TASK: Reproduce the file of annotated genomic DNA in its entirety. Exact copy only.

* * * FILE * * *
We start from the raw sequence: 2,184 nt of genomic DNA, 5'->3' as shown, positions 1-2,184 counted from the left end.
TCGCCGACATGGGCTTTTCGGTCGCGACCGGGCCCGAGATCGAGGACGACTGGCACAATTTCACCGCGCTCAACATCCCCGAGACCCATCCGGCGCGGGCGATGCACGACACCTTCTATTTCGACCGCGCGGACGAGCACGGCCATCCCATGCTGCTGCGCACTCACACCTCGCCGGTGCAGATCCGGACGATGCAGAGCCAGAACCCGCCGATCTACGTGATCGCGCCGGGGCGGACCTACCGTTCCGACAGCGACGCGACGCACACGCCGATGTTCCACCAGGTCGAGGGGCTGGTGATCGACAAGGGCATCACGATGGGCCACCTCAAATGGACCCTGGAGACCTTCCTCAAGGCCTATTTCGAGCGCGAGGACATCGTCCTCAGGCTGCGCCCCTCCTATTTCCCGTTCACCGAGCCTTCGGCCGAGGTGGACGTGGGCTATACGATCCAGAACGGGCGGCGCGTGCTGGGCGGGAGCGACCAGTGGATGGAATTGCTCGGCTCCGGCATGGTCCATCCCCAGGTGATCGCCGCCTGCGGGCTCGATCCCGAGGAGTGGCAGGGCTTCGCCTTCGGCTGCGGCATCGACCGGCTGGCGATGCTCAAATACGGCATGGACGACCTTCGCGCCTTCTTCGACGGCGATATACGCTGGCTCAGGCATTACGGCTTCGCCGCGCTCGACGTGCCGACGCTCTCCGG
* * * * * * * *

We start from the raw sequence: 2,184 nt of genomic DNA, 5'->3' as shown, positions 1-2,184 counted from the left end.
TCGCCGACATGGGCTTTTCGGTCGCGACCGGGCCCGAGATCGAGGACGACTGGCACAATTTCACCGCGCTCAACATCCCCGAGACCCATCCGGCGCGGGCGATGCACGACACCTTCTATTTCGACCGCGCGGACGAGCACGGCCATCCCATGCTGCTGCGCACTCACACCTCGCCGGTGCAGATCCGGACGATGCAGAGCCAGAACCCGCCGATCTACGTGATCGCGCCGGGGCGGACCTACCGTTCCGACAGCGACGCGACGCACACGCCGATGTTCCACCAGGTCGAGGGGCTGGTGATCGACAAGGGCATCACGATGGGCCACCTCAAATGGACCCTGGAGACCTTCCTCAAGGCCTATTTCGAGCGCGAGGACATCGTCCTCAGGCTGCGCCCCTCCTATTTCCCGTTCACCGAGCCTTCGGCCGAGGTGGACGTGGGCTATACGATCCAGAACGGGCGGCGCGTGCTGGGCGGGAGCGACCAGTGGATGGAATTGCTCGGCTCCGGCATGGTCCATCCCCAGGTGATCGCCGCCTGCGGGCTCGATCCCGAGGAGTGGCAGGGCTTCGCCTTCGGCTGCGGCATCGACCGGCTGGCGATGCTCAAATACGGCATGGACGACCTTCGCGCCTTCTTCGACGGCGATATACGCTGGCTCAGGCATTACGGCTTCGCCGCGCTCGACGTGCCGACGCTCTCCGG